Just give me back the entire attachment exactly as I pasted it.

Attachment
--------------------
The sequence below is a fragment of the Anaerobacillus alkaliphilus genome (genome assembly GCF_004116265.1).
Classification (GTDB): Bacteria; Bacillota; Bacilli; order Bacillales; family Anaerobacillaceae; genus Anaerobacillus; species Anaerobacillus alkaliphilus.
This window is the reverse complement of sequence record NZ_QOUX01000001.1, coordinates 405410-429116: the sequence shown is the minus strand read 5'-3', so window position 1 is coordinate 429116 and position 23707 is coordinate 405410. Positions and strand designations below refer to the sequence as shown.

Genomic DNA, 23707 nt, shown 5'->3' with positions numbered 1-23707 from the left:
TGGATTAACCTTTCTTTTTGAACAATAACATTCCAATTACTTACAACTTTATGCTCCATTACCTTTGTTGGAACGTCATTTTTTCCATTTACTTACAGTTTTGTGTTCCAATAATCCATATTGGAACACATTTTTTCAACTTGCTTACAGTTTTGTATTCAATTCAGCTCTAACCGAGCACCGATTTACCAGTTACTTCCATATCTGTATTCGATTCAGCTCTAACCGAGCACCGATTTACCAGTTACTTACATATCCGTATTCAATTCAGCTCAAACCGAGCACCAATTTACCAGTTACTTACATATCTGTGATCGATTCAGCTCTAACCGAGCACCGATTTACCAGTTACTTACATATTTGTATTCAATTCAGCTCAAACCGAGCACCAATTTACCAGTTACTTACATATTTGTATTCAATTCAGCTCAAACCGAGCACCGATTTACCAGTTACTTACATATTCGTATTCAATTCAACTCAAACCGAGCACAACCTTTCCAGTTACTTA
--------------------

The sequence below is a fragment of the Anaerobacillus alkaliphilus genome (genome assembly GCF_004116265.1).
Classification (GTDB): Bacteria; Bacillota; Bacilli; order Bacillales; family Anaerobacillaceae; genus Anaerobacillus; species Anaerobacillus alkaliphilus.
This window is the reverse complement of sequence record NZ_QOUX01000001.1, coordinates 405410-429116: the sequence shown is the minus strand read 5'-3', so window position 1 is coordinate 429116 and position 23707 is coordinate 405410. Positions and strand designations below refer to the sequence as shown.

Genomic DNA, 23707 nt, shown 5'->3' with positions numbered 1-23707 from the left:
TGGATTAACCTTTCTTTTTGAACAATAACATTCCAATTACTTACAACTTTATGCTCCATTACCTTTGTTGGAACGTCATTTTTTCCATTTACTTACAGTTTTGTGTTCCAATAATCCATATTGGAACACATTTTTTCAACTTGCTTACAGTTTTGTATTCAATTCAGCTCTAACCGAGCACCGATTTACCAGTTACTTCCATATCTGTATTCGATTCAGCTCTAACCGAGCACCGATTTACCAGTTACTTACATATCCGTATTCAATTCAGCTCAAACCGAGCACCAATTTACCAGTTACTTACATATCTGTGATCGATTCAGCTCTAACCGAGCACCGATTTACCAGTTACTTACATATTTGTATTCAATTCAGCTCAAACCGAGCACCAATTTACCAGTTACTTACATATTTGTATTCAATTCAGCTCAAACCGAGCACCGATTTACCAGTTACTTACATATTCGTATTCAATTCAACTCAAACCGAGCACAACCTTTCCAGTTACTTA